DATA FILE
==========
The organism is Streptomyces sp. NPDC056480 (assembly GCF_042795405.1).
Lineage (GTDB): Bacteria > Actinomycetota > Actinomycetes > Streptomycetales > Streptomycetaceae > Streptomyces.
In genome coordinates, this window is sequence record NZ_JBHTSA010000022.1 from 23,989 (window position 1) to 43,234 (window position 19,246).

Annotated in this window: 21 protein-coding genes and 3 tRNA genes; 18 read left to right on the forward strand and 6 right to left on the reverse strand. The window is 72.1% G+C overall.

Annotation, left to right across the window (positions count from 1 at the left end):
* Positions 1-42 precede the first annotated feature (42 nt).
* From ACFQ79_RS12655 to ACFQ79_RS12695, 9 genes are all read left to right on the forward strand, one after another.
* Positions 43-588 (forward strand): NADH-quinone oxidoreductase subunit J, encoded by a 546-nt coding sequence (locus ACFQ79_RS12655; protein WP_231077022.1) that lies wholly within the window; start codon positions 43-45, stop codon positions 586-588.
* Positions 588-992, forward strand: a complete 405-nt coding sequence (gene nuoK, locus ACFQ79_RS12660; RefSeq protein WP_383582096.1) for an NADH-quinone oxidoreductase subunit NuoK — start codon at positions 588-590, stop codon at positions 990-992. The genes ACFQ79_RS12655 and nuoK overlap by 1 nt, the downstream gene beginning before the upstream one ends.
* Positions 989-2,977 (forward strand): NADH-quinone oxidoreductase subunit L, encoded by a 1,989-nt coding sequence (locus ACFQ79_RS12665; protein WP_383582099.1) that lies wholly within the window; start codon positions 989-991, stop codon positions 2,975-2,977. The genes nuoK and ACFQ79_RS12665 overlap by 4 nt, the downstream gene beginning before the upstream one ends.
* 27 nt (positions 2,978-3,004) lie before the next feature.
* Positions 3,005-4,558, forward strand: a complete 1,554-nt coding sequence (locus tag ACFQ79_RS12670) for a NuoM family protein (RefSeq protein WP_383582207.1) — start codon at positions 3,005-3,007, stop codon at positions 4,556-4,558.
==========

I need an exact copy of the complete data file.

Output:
The organism is Streptomyces sp. NPDC056480 (assembly GCF_042795405.1).
Lineage (GTDB): Bacteria > Actinomycetota > Actinomycetes > Streptomycetales > Streptomycetaceae > Streptomyces.
In genome coordinates, this window is sequence record NZ_JBHTSA010000022.1 from 23,989 (window position 1) to 43,234 (window position 19,246).

Annotated in this window: 21 protein-coding genes and 3 tRNA genes; 18 read left to right on the forward strand and 6 right to left on the reverse strand. The window is 72.1% G+C overall.

Annotation, left to right across the window (positions count from 1 at the left end):
* Positions 1-42 precede the first annotated feature (42 nt).
* From ACFQ79_RS12655 to ACFQ79_RS12695, 9 genes are all read left to right on the forward strand, one after another.
* Positions 43-588 (forward strand): NADH-quinone oxidoreductase subunit J, encoded by a 546-nt coding sequence (locus ACFQ79_RS12655; protein WP_231077022.1) that lies wholly within the window; start codon positions 43-45, stop codon positions 586-588.
* Positions 588-992, forward strand: a complete 405-nt coding sequence (gene nuoK, locus ACFQ79_RS12660; RefSeq protein WP_383582096.1) for an NADH-quinone oxidoreductase subunit NuoK — start codon at positions 588-590, stop codon at positions 990-992. The genes ACFQ79_RS12655 and nuoK overlap by 1 nt, the downstream gene beginning before the upstream one ends.
* Positions 989-2,977 (forward strand): NADH-quinone oxidoreductase subunit L, encoded by a 1,989-nt coding sequence (locus ACFQ79_RS12665; protein WP_383582099.1) that lies wholly within the window; start codon positions 989-991, stop codon positions 2,975-2,977. The genes nuoK and ACFQ79_RS12665 overlap by 4 nt, the downstream gene beginning before the upstream one ends.
* 27 nt (positions 2,978-3,004) lie before the next feature.
* Positions 3,005-4,558, forward strand: a complete 1,554-nt coding sequence (locus tag ACFQ79_RS12670) for a NuoM family protein (RefSeq protein WP_383582207.1) — start codon at positions 3,005-3,007, stop codon at positions 4,556-4,558.